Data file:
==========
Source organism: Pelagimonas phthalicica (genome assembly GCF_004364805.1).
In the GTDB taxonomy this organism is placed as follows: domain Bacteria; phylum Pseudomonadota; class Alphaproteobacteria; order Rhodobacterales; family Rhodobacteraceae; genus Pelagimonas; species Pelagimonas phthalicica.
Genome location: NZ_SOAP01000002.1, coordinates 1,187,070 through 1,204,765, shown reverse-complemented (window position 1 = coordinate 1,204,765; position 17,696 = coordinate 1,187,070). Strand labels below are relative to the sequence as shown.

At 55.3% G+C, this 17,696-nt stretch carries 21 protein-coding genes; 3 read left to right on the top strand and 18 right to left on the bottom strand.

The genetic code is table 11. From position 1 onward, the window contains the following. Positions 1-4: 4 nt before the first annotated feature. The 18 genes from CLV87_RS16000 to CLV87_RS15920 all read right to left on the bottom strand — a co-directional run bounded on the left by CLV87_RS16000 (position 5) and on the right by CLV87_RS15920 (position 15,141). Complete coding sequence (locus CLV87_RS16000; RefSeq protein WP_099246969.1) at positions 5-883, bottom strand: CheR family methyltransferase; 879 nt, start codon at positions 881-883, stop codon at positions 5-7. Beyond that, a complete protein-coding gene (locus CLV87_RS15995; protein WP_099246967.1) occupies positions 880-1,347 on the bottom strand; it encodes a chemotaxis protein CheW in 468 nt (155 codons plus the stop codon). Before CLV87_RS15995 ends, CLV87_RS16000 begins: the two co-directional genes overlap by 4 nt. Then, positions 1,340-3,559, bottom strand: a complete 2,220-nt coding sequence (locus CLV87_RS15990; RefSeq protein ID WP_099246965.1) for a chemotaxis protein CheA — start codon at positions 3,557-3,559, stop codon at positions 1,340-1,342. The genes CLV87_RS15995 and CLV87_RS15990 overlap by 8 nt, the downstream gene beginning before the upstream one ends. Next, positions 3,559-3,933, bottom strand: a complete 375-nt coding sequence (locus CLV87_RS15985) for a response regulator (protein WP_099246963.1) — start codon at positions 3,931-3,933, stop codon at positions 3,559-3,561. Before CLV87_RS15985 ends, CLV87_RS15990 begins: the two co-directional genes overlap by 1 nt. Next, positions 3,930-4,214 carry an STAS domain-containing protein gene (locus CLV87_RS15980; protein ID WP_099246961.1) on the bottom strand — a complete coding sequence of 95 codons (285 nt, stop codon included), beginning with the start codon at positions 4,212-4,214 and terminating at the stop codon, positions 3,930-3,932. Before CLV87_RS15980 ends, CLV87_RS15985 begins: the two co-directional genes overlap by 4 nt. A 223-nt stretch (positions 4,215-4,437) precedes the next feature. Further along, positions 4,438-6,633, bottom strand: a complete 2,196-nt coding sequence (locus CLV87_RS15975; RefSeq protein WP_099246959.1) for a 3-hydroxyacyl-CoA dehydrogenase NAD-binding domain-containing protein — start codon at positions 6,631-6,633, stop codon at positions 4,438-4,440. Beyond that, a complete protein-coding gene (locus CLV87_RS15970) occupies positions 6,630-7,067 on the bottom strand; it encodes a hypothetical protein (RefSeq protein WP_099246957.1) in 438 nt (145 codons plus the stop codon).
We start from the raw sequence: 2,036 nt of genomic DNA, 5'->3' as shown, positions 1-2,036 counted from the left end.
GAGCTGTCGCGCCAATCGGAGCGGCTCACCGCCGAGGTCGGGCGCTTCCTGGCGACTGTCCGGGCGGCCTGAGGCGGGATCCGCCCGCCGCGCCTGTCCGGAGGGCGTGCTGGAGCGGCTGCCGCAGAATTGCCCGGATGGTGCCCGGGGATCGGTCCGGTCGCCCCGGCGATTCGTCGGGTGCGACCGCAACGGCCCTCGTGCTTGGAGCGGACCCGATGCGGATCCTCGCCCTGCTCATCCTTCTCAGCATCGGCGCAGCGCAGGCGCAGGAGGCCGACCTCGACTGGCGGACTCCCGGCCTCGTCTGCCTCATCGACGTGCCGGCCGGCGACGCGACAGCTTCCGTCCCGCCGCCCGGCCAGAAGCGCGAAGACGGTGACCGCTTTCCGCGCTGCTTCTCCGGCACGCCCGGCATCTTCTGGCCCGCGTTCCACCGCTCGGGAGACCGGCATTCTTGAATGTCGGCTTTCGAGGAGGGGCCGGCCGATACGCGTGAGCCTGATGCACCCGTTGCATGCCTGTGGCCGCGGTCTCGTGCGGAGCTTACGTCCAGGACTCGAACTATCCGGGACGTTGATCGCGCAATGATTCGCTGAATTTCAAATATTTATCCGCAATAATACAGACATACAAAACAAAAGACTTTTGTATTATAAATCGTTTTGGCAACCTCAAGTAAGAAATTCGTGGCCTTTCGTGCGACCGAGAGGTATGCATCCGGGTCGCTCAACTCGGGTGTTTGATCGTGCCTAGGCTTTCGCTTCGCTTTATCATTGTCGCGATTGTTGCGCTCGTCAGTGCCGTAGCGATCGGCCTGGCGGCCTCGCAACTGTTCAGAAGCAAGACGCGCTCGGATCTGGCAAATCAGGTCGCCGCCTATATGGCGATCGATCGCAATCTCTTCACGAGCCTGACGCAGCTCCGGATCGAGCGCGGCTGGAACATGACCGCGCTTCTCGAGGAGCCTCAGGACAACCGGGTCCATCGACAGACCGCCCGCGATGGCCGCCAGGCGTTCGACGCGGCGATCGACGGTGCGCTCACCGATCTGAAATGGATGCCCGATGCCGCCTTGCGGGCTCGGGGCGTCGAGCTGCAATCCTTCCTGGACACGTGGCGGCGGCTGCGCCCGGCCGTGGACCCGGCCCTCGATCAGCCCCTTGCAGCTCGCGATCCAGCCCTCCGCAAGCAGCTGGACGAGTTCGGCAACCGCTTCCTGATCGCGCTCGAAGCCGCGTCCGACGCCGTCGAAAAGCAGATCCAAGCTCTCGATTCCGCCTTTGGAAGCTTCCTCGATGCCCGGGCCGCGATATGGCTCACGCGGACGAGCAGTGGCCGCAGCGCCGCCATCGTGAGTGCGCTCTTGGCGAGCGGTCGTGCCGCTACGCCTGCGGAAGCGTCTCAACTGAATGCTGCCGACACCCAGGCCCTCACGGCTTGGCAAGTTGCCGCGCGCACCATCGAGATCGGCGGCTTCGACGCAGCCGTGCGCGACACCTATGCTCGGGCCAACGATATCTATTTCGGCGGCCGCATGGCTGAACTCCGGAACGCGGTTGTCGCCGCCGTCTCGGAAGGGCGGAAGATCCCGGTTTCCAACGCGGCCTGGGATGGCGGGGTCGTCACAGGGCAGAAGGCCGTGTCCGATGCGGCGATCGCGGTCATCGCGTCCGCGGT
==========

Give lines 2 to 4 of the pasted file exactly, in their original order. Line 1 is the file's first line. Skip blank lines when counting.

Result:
In the GTDB taxonomy this organism is placed as follows: domain Bacteria; phylum Pseudomonadota; class Alphaproteobacteria; order Rhodobacterales; family Rhodobacteraceae; genus Pelagimonas; species Pelagimonas phthalicica.
Genome location: NZ_SOAP01000002.1, coordinates 1,187,070 through 1,204,765, shown reverse-complemented (window position 1 = coordinate 1,204,765; position 17,696 = coordinate 1,187,070). Strand labels below are relative to the sequence as shown.

At 55.3% G+C, this 17,696-nt stretch carries 21 protein-coding genes; 3 read left to right on the top strand and 18 right to left on the bottom strand.